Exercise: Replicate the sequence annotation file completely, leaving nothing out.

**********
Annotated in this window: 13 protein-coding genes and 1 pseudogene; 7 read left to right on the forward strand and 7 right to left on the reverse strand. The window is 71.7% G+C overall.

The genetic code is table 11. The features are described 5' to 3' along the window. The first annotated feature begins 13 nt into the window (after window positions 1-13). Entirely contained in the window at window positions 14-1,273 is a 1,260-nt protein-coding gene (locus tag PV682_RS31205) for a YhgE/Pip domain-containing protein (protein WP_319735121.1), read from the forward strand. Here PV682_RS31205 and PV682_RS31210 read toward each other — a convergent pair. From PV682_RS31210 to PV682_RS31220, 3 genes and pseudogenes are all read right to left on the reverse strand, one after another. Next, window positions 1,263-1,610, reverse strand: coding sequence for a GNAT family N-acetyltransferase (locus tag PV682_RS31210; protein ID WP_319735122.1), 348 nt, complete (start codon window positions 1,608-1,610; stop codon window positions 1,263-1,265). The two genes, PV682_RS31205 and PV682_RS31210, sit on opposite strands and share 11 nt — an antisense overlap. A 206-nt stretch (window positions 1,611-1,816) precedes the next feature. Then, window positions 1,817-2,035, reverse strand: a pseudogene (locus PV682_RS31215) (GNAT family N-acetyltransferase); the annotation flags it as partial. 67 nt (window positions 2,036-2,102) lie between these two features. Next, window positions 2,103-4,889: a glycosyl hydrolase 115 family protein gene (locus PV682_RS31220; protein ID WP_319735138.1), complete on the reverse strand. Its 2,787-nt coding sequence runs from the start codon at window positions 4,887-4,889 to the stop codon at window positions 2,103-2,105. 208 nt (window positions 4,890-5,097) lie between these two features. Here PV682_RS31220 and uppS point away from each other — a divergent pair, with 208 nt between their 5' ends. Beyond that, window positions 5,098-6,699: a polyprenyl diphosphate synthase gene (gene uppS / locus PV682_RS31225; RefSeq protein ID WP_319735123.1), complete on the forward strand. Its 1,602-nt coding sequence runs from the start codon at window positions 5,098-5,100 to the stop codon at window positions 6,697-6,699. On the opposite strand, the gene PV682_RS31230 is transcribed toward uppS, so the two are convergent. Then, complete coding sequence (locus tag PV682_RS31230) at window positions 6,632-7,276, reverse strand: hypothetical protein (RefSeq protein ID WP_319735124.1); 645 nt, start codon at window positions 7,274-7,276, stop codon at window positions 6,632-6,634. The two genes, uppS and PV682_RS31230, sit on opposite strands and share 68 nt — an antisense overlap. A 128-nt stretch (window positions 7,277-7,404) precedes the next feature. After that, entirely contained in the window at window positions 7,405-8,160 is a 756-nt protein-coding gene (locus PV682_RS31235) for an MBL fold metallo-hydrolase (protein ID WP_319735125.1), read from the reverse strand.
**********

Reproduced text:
Annotated in this window: 13 protein-coding genes and 1 pseudogene; 7 read left to right on the forward strand and 7 right to left on the reverse strand. The window is 71.7% G+C overall.

The genetic code is table 11. The features are described 5' to 3' along the window. The first annotated feature begins 13 nt into the window (after window positions 1-13). Entirely contained in the window at window positions 14-1,273 is a 1,260-nt protein-coding gene (locus tag PV682_RS31205) for a YhgE/Pip domain-containing protein (protein WP_319735121.1), read from the forward strand. Here PV682_RS31205 and PV682_RS31210 read toward each other — a convergent pair. From PV682_RS31210 to PV682_RS31220, 3 genes and pseudogenes are all read right to left on the reverse strand, one after another. Next, window positions 1,263-1,610, reverse strand: coding sequence for a GNAT family N-acetyltransferase (locus tag PV682_RS31210; protein ID WP_319735122.1), 348 nt, complete (start codon window positions 1,608-1,610; stop codon window positions 1,263-1,265). The two genes, PV682_RS31205 and PV682_RS31210, sit on opposite strands and share 11 nt — an antisense overlap. A 206-nt stretch (window positions 1,611-1,816) precedes the next feature. Then, window positions 1,817-2,035, reverse strand: a pseudogene (locus PV682_RS31215) (GNAT family N-acetyltransferase); the annotation flags it as partial. 67 nt (window positions 2,036-2,102) lie between these two features. Next, window positions 2,103-4,889: a glycosyl hydrolase 115 family protein gene (locus PV682_RS31220; protein ID WP_319735138.1), complete on the reverse strand. Its 2,787-nt coding sequence runs from the start codon at window positions 4,887-4,889 to the stop codon at window positions 2,103-2,105. 208 nt (window positions 4,890-5,097) lie between these two features. Here PV682_RS31220 and uppS point away from each other — a divergent pair, with 208 nt between their 5' ends. Beyond that, window positions 5,098-6,699: a polyprenyl diphosphate synthase gene (gene uppS / locus PV682_RS31225; RefSeq protein ID WP_319735123.1), complete on the forward strand. Its 1,602-nt coding sequence runs from the start codon at window positions 5,098-5,100 to the stop codon at window positions 6,697-6,699. On the opposite strand, the gene PV682_RS31230 is transcribed toward uppS, so the two are convergent. Then, complete coding sequence (locus tag PV682_RS31230) at window positions 6,632-7,276, reverse strand: hypothetical protein (RefSeq protein ID WP_319735124.1); 645 nt, start codon at window positions 7,274-7,276, stop codon at window positions 6,632-6,634. The two genes, uppS and PV682_RS31230, sit on opposite strands and share 68 nt — an antisense overlap. A 128-nt stretch (window positions 7,277-7,404) precedes the next feature. After that, entirely contained in the window at window positions 7,405-8,160 is a 756-nt protein-coding gene (locus PV682_RS31235) for an MBL fold metallo-hydrolase (protein ID WP_319735125.1), read from the reverse strand.